Photo credit: gigantic
When an ex-child star embark on a music career, you often cannot help but feel some nagging apprehension as the squeaky-clean, factory line production pop can lack any sense of individuality or authenticity. Nevertheless, Hayley Kiyoko has created something entirely her own: a niche of queer pop that has smashed its way through to the mainstream.
The first thing I noticed when I joined the queue outside the 2300-capacity O2 Kentish Forum was the audience itself – young, most female and embellished in rainbow flags and glitter. The rainbow colours, the excitement, the buzz in the air made the venue feel more like a pride event than a concert, even though it could be considered as one. Kiyoko is an out-and-proud lesbian artist that performs queer music unapologetically for her adolescent audience, which is why she’s affectionately called ‘Lesbian Jesus’ by her fans.
The show opened with an electric set from Holland-based artist, Naaz, who effortlessly took charge of the stage and did not seem out of her depth in the venue’s size. After her performance, Kiyoko’s appearance for her opening track, Under the Blue, sparked a deafening chorus of screams, which was on a scale usually associated with boybands. The hysteria continued through the second and third tracks, What I Need and Girls Like Girls, the entire venue getting swept up in the huge hits. Girls Like Girls was a poignant moment for so early on in the show, the audience echoing the lyrics of the queer anthem back to Kiyoko word-for-word.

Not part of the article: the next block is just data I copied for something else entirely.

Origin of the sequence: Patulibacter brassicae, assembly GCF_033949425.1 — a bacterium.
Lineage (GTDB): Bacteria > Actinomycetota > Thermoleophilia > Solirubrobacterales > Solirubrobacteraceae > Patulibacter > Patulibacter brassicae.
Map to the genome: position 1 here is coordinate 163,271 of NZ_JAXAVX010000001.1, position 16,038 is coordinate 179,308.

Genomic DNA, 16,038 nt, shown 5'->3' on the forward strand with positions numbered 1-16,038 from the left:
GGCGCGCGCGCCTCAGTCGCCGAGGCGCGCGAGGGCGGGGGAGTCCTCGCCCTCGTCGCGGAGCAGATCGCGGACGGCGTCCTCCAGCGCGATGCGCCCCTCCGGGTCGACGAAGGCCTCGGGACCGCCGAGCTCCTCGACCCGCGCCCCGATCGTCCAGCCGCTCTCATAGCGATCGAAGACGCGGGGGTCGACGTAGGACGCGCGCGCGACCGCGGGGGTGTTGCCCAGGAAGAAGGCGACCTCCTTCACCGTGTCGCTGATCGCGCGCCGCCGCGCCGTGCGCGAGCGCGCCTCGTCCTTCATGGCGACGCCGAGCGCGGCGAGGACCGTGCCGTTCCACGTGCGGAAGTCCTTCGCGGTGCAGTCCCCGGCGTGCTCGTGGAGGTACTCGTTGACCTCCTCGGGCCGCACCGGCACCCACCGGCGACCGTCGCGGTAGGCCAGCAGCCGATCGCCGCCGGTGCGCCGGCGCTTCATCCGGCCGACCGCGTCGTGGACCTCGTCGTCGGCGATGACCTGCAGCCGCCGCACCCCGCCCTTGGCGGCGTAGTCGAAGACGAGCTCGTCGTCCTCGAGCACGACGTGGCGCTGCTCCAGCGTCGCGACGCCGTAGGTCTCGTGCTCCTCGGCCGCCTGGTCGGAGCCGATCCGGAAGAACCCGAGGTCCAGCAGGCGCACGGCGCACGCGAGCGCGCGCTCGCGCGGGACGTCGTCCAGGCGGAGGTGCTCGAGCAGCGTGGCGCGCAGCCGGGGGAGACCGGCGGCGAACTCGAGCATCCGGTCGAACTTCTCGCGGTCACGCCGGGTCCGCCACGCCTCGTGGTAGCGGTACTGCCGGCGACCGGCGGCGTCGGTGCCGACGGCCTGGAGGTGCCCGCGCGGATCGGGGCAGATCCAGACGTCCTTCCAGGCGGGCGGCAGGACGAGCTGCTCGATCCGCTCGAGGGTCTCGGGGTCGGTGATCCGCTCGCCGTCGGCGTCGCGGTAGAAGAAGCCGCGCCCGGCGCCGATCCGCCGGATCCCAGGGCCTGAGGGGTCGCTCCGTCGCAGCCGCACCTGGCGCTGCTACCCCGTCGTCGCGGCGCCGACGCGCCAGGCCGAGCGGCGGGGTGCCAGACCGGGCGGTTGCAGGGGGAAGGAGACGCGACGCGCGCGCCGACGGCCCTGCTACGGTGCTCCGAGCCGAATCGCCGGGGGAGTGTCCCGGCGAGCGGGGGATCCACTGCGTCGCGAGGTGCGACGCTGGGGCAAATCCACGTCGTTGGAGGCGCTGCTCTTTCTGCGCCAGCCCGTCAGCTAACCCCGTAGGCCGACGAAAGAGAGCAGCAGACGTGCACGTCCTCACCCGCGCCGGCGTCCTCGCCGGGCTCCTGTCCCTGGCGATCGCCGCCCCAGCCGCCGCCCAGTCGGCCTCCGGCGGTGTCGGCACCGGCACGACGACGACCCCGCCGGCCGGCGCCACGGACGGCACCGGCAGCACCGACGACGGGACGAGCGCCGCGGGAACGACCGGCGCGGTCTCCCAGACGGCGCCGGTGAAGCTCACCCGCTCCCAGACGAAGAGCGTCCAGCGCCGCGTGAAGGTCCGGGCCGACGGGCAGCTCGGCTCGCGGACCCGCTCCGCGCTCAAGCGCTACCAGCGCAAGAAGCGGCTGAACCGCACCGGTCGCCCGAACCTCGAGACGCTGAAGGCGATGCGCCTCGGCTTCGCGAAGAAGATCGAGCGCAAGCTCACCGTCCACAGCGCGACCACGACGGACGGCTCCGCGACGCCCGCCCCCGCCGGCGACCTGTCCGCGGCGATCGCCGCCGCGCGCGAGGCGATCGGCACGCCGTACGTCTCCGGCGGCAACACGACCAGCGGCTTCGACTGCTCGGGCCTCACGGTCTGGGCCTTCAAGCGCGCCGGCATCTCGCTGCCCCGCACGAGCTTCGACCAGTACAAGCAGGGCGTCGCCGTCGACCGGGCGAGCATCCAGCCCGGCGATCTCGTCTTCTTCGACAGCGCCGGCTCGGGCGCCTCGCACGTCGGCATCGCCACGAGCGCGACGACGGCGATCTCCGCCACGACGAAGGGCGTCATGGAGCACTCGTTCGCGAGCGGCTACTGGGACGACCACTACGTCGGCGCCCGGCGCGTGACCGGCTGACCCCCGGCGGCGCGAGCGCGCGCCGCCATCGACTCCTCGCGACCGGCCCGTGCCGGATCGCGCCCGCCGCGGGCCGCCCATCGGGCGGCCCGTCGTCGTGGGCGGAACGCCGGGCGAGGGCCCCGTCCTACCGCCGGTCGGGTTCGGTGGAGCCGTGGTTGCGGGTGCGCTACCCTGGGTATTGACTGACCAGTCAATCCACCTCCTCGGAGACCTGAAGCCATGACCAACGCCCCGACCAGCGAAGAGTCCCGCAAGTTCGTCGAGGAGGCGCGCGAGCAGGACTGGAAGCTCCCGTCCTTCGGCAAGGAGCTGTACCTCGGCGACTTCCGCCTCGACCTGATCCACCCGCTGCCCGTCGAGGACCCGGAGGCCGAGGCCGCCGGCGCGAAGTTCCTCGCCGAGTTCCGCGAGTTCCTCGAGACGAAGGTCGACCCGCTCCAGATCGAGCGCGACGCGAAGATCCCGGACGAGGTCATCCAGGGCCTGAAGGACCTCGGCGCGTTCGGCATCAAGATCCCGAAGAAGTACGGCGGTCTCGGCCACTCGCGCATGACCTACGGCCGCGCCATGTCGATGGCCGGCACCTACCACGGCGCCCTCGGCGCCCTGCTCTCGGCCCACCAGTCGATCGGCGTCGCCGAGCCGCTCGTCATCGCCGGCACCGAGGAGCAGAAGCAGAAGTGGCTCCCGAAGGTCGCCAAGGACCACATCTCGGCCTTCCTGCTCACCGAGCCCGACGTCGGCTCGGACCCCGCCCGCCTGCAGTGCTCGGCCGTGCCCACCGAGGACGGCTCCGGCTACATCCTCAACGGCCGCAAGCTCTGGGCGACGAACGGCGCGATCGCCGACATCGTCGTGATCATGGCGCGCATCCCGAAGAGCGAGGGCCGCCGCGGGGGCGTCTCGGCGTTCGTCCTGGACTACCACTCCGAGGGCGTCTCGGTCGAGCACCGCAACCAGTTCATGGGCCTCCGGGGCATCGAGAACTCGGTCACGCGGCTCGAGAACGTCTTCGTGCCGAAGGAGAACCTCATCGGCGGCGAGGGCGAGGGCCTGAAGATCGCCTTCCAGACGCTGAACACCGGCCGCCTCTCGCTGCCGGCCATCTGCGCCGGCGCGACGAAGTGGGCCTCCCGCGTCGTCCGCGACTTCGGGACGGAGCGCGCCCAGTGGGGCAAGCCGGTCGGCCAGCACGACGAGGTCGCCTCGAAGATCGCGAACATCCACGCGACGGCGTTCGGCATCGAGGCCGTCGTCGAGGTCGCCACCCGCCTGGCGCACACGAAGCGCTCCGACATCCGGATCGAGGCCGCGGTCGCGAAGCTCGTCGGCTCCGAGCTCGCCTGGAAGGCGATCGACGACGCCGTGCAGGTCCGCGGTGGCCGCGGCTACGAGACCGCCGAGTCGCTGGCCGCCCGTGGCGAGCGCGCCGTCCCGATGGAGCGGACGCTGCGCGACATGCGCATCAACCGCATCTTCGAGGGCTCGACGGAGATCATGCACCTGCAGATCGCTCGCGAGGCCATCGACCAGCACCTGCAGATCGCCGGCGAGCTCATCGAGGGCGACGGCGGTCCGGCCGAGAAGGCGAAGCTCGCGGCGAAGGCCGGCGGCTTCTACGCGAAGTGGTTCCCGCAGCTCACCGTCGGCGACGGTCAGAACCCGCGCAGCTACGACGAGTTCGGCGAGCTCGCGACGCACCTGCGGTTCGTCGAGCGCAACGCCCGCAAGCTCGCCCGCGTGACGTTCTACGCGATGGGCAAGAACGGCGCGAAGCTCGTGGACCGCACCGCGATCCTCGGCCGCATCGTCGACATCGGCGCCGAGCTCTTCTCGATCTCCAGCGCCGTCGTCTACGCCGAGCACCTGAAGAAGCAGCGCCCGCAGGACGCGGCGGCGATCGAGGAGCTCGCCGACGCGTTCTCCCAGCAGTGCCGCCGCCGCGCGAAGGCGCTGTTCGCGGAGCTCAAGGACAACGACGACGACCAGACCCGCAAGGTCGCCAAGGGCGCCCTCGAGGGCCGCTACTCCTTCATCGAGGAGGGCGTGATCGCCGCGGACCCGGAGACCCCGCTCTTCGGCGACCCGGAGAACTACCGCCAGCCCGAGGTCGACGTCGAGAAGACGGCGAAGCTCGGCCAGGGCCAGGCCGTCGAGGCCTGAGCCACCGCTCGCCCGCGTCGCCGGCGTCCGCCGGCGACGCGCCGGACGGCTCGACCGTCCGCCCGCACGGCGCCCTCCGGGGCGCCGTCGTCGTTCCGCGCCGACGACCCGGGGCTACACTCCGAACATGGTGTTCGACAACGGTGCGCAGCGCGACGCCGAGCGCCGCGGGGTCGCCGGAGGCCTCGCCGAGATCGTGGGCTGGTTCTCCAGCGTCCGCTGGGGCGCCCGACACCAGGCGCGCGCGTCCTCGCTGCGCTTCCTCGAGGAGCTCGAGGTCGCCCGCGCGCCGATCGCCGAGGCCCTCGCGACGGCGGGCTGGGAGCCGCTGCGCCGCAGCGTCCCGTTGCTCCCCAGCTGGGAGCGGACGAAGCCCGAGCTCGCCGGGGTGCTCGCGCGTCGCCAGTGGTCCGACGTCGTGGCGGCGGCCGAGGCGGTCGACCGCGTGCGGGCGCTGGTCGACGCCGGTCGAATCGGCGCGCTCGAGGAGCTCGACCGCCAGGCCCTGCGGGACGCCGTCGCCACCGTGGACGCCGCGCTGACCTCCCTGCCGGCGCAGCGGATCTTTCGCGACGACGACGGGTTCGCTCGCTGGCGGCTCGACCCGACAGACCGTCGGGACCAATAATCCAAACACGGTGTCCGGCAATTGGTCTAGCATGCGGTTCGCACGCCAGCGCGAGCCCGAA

Throughout the show, Kiyoko was backed by two male dancers, who joined her in performing some highly choreographed pop-and-lock style numbers. While the crowd, of course, went wild for every gyration and thrust, these dance sequences were able to showcase Kiyoko as more than just a singer but an all-round performer; her vocals stayed strong throughout these increasingly complex and energised sequences. As an ex-Disney star, one expects Kiyoko to have both dance and singing abilities, but she clearly brought all she had to this encore tour as she took time to show off her multi-instrumental skill. Later on, Kiyoko took a break from the singing and dancing by jumping on both the guitar and the drums during her set.
The raw energy of songs such as He’ll Never Love You (HNLY) and One Bad Night was met by far more sombre tracks such as Feelings and Molecules. While these tracks were there to show off Kiyoko’s more sensitive and vulnerable performance style, I did feel that they did not translate as well in a venue of that size. Songs such as those may well be better suited to a more intimate venue where the audience can perhaps engage with the track on a one-on-one level. In a sense, these songs felt swallowed up by the venue itself and the energy in the room reflected this.
When Kiyoko finally played Curious, a heart-pumping, all-pop, LGBTQ+ anthem and, arguably, Kiyoko’s most popular song, she gave it all she had in every dance move and lyric, with the crowd’s energy responding ten-fold. As the dust settled, and the show ended on a high, the lights on the stage lit up as a Pride flag. This simple imagery, while super "Instagramable", reminds us how it important a show like Hayley Kiyoko’s is.
Representation, visibility and openness is what LGBTQ+ youth need in order to feel accepted and valid and at that show, in that space, they have it, unconditionally.
Edited by Dimitrina Dyakova, Deputy Digital Editor